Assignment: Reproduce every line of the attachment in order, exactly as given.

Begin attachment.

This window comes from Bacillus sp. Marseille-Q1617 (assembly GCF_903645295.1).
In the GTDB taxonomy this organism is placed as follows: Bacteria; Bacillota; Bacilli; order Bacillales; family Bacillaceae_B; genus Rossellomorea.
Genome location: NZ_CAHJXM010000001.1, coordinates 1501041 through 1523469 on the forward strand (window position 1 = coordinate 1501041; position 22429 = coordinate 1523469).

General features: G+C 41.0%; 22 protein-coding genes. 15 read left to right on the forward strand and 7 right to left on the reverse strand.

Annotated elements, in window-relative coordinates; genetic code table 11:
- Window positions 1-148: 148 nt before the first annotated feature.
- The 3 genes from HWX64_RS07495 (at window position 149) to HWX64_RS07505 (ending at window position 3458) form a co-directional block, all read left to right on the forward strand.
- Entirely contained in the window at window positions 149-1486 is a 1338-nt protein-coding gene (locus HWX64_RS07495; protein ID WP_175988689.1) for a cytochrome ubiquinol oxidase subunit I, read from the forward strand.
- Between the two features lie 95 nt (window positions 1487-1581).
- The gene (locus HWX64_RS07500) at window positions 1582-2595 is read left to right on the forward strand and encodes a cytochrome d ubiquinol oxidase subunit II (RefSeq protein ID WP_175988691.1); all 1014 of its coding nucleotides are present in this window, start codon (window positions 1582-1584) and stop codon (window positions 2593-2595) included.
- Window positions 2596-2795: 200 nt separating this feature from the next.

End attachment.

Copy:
This window comes from Bacillus sp. Marseille-Q1617 (assembly GCF_903645295.1).
In the GTDB taxonomy this organism is placed as follows: Bacteria; Bacillota; Bacilli; order Bacillales; family Bacillaceae_B; genus Rossellomorea.
Genome location: NZ_CAHJXM010000001.1, coordinates 1501041 through 1523469 on the forward strand (window position 1 = coordinate 1501041; position 22429 = coordinate 1523469).

General features: G+C 41.0%; 22 protein-coding genes. 15 read left to right on the forward strand and 7 right to left on the reverse strand.

Annotated elements, in window-relative coordinates; genetic code table 11:
- Window positions 1-148: 148 nt before the first annotated feature.
- The 3 genes from HWX64_RS07495 (at window position 149) to HWX64_RS07505 (ending at window position 3458) form a co-directional block, all read left to right on the forward strand.
- Entirely contained in the window at window positions 149-1486 is a 1338-nt protein-coding gene (locus HWX64_RS07495; protein ID WP_175988689.1) for a cytochrome ubiquinol oxidase subunit I, read from the forward strand.
- Between the two features lie 95 nt (window positions 1487-1581).
- The gene (locus HWX64_RS07500) at window positions 1582-2595 is read left to right on the forward strand and encodes a cytochrome d ubiquinol oxidase subunit II (RefSeq protein ID WP_175988691.1); all 1014 of its coding nucleotides are present in this window, start codon (window positions 1582-1584) and stop codon (window positions 2593-2595) included.
- Window positions 2596-2795: 200 nt separating this feature from the next.